Leibstandarte Schutzstaffel Adolf Hitler
By Phil GardockiDisclaimer: This article is about the military history and organization of the SS, short for Schutz Staffel, or Defense Squad unit Leibstandarte SS Adolf Hitler, the Standard Bearers of Adolf Hitler or 1st SS. It is not going to go into all the atrocities committed by the SS, the 1st SS included. That these atrocities occurred is a matter of historical record, and includes the willing participation of genocide of the Jewish people, as well as many cultures of Eastern European descent.
In 1933, LSSAH was created by merging two SS companies, Zossen and Jütenbog. LSSAH was gradually expanded and participated in the Polish Campaign as a reinforced regiment of 4 infantry battalions and supporting companies. Tactically it was deployed as attachment to the 17th Infantry Division and then the 4th Panzer Division. It fought well, but sustained high casualties.
For the campaign in France LSSAH had expanded to include an artillery battalion, and a Sturmegeschütz company.
Over the next year, LSSAH was expanded first to a brigade, and then to a motorized division. At the start of the Russian campaign LSSAH was called a division, even though it was organizationally a large brigade, with a single, if large Infantry Regiment, supported by a small Artillery Regiment, and an impressive number of support battalions.
The normal German practice of refitting and reorganization of a unit required a unit to be pulled out of combat and a period of training to acclimate to new units, tactics, and men. The SS did not seem to follow this pattern, and constantly received new companies and battalions. In July 1942, the Infantry Regiment was split into two. This created what was on paper to be a more normal organization for a standard Motorized Division, but at all levels each component had superior equipment levels.
As an example, the Infantry Battalions were all 5 companies, instead of 4, and included some of the still uncommon 5cm antitank guns. The regiments had self propelled Flak guns, and Jagdpanzers. The Artillery Regiment had 4 battalions, instead of 3 normally found in motorized divisions. Extra support battalions included a Panzer Battalion, a six company Flak Battalion and a three company Sturmgeschutz Battalion. The Panzerjager Battalion was upgraded with Marder II's.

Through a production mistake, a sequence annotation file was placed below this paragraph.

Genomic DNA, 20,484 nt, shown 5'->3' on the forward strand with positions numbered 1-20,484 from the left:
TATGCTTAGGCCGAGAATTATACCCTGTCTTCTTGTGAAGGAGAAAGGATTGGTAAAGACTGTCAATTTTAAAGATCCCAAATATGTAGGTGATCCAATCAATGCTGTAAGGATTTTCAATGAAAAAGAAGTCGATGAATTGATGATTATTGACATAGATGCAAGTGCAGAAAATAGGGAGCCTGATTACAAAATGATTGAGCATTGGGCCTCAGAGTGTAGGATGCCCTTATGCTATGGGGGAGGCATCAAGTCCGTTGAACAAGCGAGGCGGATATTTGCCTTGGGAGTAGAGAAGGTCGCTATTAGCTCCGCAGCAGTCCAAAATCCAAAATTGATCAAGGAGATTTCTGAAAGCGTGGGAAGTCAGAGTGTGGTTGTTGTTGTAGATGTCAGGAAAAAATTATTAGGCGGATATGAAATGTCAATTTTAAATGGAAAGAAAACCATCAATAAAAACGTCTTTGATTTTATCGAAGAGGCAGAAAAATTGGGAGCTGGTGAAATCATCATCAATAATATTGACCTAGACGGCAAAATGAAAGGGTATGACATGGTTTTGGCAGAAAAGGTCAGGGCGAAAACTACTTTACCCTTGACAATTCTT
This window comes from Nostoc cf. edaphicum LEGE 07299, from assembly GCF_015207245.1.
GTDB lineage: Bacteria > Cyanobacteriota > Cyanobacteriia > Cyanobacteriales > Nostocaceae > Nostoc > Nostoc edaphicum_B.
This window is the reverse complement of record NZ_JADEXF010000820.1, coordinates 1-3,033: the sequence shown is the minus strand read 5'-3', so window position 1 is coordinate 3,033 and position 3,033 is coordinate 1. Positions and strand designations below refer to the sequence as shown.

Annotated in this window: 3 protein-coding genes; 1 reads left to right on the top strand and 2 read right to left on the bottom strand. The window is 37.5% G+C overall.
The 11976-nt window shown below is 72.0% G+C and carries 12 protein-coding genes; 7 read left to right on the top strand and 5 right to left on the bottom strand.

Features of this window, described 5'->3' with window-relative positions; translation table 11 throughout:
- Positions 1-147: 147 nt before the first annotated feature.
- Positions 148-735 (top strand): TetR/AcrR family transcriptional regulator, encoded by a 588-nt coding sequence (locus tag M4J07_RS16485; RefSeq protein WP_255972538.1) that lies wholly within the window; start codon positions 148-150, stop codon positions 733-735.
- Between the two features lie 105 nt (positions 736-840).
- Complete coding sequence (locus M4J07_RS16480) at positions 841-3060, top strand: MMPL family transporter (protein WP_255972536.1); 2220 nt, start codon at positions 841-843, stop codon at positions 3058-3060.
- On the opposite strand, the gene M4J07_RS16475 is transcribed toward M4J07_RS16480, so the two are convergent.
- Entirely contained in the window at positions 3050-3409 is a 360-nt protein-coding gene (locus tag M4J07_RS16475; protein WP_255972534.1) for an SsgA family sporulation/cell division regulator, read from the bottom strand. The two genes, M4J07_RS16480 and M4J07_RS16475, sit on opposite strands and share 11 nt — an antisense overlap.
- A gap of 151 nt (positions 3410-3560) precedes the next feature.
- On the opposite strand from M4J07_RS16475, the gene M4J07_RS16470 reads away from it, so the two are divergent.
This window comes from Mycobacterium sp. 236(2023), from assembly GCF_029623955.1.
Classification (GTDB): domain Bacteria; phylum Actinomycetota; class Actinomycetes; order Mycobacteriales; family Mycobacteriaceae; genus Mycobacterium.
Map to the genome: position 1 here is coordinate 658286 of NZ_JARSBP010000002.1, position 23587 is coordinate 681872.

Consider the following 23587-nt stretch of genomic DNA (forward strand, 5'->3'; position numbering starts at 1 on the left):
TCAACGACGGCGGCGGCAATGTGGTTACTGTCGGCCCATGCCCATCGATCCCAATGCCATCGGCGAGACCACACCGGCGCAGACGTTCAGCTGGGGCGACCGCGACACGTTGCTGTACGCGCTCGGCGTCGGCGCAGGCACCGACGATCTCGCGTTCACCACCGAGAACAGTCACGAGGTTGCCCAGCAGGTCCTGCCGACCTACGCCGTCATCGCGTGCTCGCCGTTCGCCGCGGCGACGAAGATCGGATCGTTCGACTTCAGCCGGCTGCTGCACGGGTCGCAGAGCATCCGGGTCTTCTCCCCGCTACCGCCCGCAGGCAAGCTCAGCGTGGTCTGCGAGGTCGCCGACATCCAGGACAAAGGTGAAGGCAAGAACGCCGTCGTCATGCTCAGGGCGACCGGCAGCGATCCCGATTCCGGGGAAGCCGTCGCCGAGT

After the summer campaign season LSSAH received further upgrades. The Panzer Battalion, which only had half strength companies, was expanded to a full strength Panzer Regiment, including a company of Tigers. While LSSAH was referred to as a Panzer Grenadier Division, it was in fact an over sized Panzer Division.
In anticipation of Operation Citadel, LSSAH went through further changes. Pieces of the division were transferred to form the Cadre for the new 12th SS Panzer Division, but the deficit was made up with newly raised formations. The Artillery Regiment received Hummels and Wespes, while the Infantry Regiments received Bisons. LSSAH technically had Panthers in its TOE, but the Panthers were still in Austria during the Kursk offensive and the division did not pick them up until it was transferred to Italy.
| Full Strength / Strength at Kursk|
After Kursk, LSSAH left behind most of its equipment and was refitted in Austria and Italy with both newly built, or recently repaired equipment. The pattern of favorable upgrades continued, with a new flak battery, and the artillery being expanded with more 15cm and 21cm Nebelwerfers.
But even the SS couldn't ignore the irreplaceable casualties they were sustaining. While refitting in Belgium, Heavy Grenadier companies were being disbanded, their numbers being partially made up with equipment upgrades. With the final refit after the Falaise pocket, LSSAH was upgraded with Whirlwinds and Jagdpanzer IV's, but lost half of its reconnaissance battalion. Even so at this time, any numbers here are pure fiction.
LSSAH, or Leibstandarte Schutzstaffel Adolf Hitler, had one of the longest histories of any unit that Germany fielded in WWII. This is phrased this way because at no time was any SS unit actually part of the Wehrmacht; though the SS often had first pick of men and material at the expense of the Wehrmacht.
From 1934 to 1939, LSSAH, was used to brutally suppress all dissent and competition to the Nazi party, including the famous "The Night of the Long Knives", in which it destroyed a competing force of Stürmabteilung, otherwise known as SA, or Storm Battalion.
As a reinforced Regiment, LSSAH rode to war in Operation White, the assault on Poland, as part of the southern pincer first assigned 17th Infantry Division and then the 4th Panzer Division. The end of the campaign found LSSAH near Warsaw.
During 1940, LSSAH was assigned to Holland, with the task of linking up with the General Student's Fallschirmjagers (paratroopers). The contact led to a "friendly fire" incident, nearly killing him. Later, LSSAH was re-assigned to Army Group B and took part in the reduction of Dunkirk.
After the campaign in France, LSSAH was assigned to Army Group South as part of 1st Panzer Army in 1941, where it first fought in Yugoslavia and Greece. During the Balkans campaign LSSAH preformed well, capturing a critical mountain pass that led to the surrender of the Greek Army.